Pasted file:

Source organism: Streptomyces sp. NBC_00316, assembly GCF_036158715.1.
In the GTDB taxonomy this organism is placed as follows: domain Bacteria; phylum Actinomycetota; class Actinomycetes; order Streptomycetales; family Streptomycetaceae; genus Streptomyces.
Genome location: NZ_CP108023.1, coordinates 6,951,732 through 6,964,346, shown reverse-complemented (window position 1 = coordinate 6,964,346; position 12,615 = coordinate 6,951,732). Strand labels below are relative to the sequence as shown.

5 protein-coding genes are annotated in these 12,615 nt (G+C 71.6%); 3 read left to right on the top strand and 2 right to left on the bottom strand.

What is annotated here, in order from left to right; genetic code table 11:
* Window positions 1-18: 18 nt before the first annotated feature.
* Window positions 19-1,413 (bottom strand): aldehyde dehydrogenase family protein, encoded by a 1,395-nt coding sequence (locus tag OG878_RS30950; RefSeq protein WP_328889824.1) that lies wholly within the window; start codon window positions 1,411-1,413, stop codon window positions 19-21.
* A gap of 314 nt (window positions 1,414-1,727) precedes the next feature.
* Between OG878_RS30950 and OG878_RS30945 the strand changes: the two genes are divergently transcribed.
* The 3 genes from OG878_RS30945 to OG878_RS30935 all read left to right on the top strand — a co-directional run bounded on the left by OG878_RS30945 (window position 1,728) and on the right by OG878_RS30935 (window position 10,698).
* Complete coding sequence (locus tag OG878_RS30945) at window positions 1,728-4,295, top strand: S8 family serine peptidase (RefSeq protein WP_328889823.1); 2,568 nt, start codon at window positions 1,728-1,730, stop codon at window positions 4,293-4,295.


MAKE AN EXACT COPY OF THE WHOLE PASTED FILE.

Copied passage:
Source organism: Streptomyces sp. NBC_00316, assembly GCF_036158715.1.
In the GTDB taxonomy this organism is placed as follows: domain Bacteria; phylum Actinomycetota; class Actinomycetes; order Streptomycetales; family Streptomycetaceae; genus Streptomyces.
Genome location: NZ_CP108023.1, coordinates 6,951,732 through 6,964,346, shown reverse-complemented (window position 1 = coordinate 6,964,346; position 12,615 = coordinate 6,951,732). Strand labels below are relative to the sequence as shown.

5 protein-coding genes are annotated in these 12,615 nt (G+C 71.6%); 3 read left to right on the top strand and 2 right to left on the bottom strand.

What is annotated here, in order from left to right; genetic code table 11:
* Window positions 1-18: 18 nt before the first annotated feature.
* Window positions 19-1,413 (bottom strand): aldehyde dehydrogenase family protein, encoded by a 1,395-nt coding sequence (locus tag OG878_RS30950; RefSeq protein WP_328889824.1) that lies wholly within the window; start codon window positions 1,411-1,413, stop codon window positions 19-21.
* A gap of 314 nt (window positions 1,414-1,727) precedes the next feature.
* Between OG878_RS30950 and OG878_RS30945 the strand changes: the two genes are divergently transcribed.
* The 3 genes from OG878_RS30945 to OG878_RS30935 all read left to right on the top strand — a co-directional run bounded on the left by OG878_RS30945 (window position 1,728) and on the right by OG878_RS30935 (window position 10,698).
* Complete coding sequence (locus tag OG878_RS30945) at window positions 1,728-4,295, top strand: S8 family serine peptidase (RefSeq protein WP_328889823.1); 2,568 nt, start codon at window positions 1,728-1,730, stop codon at window positions 4,293-4,295.